A security guard has been posted at an Anglican church outside St. John's after the building's large steeple was found on the ground Wednesday morning. The vandalism happened hours after preservationists thought they had prevented a church council from demolishing the building.
The volunteer guard was hired by the town of Portugal Cove to protect the century–old church from any further damage.
"It was quite a surprise yesterday morning to see this," said Carl Jones, who's been patrolling the church grounds since early Thursday morning. "And if they had come back last night, I had a surprise for them."
CBC News reporter Cecil Haire said Wednesday that supports for the steeple of the inactive St. Philip's Anglican church had clearly been cut.
"Someone showed up here and used what appears to be chainsaws or saws to cut the wooden support to the steeple," Haire reported.
"Then the steeple was pulled down, possibly by rope or something like that. There are remnants of rope here in the parking lot."
After the steeple was removed, town councillors in Portugal Cove-St. Philips met Wednesday afternoon and voted to protect the Anglican church from further damage.
Council designated the building a heritage site. The town is also offering a $500 reward for anyone with information on what happened to the steeple.
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Winston Fiander, who lives near the church, said he saw the steeple intact when he woke up early Wednesday. He received a call after 8:30 a.m. that the steeple had been torn down.
Fiander told CBC News that the removal of the steeple struck him as an act of vengeance, not vandalism.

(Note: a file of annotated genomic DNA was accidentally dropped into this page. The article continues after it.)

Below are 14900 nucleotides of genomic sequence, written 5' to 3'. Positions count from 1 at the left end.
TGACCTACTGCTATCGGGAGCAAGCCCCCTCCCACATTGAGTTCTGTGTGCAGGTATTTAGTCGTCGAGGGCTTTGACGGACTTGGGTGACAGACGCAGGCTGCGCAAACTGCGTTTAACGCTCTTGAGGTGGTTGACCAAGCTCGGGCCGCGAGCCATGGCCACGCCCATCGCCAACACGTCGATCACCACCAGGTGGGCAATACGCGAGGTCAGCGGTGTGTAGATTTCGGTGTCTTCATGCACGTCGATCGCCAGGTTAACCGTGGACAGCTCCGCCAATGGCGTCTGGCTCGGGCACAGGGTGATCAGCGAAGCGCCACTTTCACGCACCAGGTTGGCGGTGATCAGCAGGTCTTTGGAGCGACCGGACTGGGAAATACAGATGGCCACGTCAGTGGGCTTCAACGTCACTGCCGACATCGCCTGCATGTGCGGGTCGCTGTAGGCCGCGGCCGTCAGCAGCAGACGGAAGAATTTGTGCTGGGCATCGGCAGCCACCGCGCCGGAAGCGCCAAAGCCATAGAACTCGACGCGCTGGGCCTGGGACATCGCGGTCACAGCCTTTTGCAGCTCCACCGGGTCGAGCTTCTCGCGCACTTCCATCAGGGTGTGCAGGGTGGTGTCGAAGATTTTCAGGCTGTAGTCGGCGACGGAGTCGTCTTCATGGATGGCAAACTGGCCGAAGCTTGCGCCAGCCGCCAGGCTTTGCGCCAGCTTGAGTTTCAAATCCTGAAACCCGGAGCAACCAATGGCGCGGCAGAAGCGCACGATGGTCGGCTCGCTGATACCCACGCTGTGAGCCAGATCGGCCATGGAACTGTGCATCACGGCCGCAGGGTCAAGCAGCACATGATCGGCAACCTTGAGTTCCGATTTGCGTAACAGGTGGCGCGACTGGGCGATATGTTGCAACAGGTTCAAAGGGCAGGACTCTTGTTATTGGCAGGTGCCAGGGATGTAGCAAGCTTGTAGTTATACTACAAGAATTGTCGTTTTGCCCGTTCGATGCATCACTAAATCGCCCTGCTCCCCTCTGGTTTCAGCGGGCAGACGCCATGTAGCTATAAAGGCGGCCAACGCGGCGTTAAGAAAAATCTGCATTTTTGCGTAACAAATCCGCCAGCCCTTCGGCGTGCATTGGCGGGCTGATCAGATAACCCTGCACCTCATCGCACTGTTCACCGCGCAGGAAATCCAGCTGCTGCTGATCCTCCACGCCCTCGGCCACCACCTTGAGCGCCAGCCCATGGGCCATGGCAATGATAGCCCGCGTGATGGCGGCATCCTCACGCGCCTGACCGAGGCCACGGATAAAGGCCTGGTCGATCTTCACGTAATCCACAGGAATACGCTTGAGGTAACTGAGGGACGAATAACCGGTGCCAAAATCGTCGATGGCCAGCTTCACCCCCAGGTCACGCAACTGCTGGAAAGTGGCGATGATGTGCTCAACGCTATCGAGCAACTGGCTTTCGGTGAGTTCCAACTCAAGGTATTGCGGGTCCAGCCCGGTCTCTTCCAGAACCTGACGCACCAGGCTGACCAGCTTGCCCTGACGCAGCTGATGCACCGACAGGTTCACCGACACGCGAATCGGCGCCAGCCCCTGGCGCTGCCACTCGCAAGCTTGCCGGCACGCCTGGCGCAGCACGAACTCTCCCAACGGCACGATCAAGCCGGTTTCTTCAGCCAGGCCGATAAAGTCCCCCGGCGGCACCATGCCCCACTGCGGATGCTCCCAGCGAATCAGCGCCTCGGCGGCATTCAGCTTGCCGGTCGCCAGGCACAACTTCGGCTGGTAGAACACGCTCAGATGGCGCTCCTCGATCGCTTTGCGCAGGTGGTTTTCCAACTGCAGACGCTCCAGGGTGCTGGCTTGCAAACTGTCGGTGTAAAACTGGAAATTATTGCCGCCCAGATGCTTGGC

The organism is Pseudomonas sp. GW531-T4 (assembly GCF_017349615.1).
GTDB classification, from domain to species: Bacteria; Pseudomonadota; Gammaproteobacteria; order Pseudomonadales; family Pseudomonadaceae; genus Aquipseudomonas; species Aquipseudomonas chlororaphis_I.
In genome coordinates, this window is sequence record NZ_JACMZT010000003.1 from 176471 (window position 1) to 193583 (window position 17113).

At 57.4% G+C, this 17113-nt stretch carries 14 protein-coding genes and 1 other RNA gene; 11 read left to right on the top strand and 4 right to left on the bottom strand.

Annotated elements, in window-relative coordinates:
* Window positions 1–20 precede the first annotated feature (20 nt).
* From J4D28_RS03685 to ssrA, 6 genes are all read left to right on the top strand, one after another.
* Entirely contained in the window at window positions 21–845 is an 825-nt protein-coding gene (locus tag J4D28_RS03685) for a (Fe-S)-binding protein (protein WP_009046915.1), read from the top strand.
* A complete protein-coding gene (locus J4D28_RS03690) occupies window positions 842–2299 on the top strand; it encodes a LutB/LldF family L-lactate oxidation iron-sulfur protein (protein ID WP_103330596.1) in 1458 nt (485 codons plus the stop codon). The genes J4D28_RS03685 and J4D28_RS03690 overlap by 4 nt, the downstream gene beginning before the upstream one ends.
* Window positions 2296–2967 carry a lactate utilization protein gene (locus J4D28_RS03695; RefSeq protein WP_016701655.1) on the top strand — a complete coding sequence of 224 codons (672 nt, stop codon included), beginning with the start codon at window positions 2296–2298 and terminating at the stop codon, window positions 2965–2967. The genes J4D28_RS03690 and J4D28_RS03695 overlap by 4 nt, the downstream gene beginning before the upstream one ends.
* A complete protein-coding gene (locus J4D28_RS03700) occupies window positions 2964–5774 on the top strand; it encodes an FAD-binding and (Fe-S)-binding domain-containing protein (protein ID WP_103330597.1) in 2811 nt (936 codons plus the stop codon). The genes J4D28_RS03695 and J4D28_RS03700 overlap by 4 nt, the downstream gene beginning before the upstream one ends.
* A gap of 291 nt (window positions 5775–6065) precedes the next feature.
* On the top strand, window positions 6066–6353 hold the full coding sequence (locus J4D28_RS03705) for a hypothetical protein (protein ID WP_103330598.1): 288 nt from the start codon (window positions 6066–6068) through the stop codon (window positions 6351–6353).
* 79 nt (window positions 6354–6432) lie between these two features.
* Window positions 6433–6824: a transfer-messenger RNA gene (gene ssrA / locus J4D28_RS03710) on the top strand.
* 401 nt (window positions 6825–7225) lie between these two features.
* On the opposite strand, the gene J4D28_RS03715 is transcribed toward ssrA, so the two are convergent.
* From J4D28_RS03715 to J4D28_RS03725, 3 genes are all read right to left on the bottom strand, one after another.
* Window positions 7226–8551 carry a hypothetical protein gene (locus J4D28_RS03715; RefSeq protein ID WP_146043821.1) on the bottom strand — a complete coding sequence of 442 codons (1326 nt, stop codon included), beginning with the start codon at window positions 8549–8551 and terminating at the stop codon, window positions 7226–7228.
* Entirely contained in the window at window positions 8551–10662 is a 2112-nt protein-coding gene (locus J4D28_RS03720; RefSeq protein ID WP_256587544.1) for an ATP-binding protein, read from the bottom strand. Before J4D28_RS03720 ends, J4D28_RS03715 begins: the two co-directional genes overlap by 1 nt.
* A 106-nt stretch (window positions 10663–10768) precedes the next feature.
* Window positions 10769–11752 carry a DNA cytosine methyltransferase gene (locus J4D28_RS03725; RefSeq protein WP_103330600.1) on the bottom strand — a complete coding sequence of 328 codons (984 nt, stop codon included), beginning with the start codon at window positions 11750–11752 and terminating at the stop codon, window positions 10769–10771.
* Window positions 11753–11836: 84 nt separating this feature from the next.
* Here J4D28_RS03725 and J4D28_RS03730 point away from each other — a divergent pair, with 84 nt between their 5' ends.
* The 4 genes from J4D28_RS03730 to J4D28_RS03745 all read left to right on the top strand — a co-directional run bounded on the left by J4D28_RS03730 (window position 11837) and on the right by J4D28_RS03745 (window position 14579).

The discovery comes on the heels of a reprieve granted Tuesday night to a citizens group that wants to save the building.
The former church was set to be torn down to make way for a graveyard. The Anglican Church had already deconsecrated the 116-year-old building and has been using a new church for several years.
Following a public uproar, the town council in Portugal Cove-St. Philip's voted 6-1 on Tuesday night to save the unused church.
The council is allowing the Church By The Sea Committee enough time to develop its plan to turn the former church into a museum.
"I'm disappointed at how the vote went," said Rev. Edward Keeping, rector of the community's church, who blamed some members of council for having made up their minds before the matter was debated Tuesday night.
He said he would file a complaint with the provincial Department of Municipal Affairs about the conduct of some councillors.
Keeping said most members of the church council approved demolition at their recent annual meeting, although most of the several dozen people who attended a meeting on the building Sunday wanted to preserve it. Many identified themselves as members of the congregation.
Keeping was not persuaded.
"We cannot afford it. We don't have the money," Keeping said.
As he was leaving the town office, Keeping encountered Steve Sharpe, who heads the preservation council.
Keeping pointed into Sharpe's face and warned him not to come near the old church and cemetery again.
"It would be nice to have someone to reasonably sit down [with], reasonably look at the options," Sharpe said moments after the encounter.
"We have tried to meet with them but frequently we are told that they don't even want to meet with us."